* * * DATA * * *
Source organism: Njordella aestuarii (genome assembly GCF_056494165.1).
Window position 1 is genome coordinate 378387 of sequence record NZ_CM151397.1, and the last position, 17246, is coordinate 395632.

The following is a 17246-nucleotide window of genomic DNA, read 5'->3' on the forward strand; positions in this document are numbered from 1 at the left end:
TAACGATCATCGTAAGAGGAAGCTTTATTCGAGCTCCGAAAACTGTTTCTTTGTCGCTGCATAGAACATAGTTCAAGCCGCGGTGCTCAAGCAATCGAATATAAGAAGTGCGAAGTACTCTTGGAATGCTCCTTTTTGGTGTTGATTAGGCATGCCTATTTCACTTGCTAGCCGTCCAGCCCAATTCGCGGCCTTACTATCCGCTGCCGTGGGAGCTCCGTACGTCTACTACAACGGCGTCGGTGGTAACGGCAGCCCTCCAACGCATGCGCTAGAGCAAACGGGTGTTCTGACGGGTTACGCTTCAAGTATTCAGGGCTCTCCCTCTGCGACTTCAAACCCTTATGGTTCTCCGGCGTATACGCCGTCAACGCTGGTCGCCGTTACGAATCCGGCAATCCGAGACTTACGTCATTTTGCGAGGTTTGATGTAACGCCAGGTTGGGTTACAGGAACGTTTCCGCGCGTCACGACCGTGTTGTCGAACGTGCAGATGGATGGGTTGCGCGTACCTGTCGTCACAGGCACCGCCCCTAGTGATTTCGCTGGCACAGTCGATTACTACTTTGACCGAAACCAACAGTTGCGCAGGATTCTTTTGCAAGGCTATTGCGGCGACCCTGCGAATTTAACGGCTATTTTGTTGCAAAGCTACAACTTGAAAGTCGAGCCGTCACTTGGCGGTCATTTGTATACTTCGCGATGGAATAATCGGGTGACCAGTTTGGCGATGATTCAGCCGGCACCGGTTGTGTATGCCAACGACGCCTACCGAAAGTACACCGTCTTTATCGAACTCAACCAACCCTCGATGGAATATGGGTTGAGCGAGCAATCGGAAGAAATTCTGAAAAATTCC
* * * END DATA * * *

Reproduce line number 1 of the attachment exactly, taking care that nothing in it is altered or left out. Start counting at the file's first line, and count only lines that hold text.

Source organism: Njordella aestuarii (genome assembly GCF_056494165.1).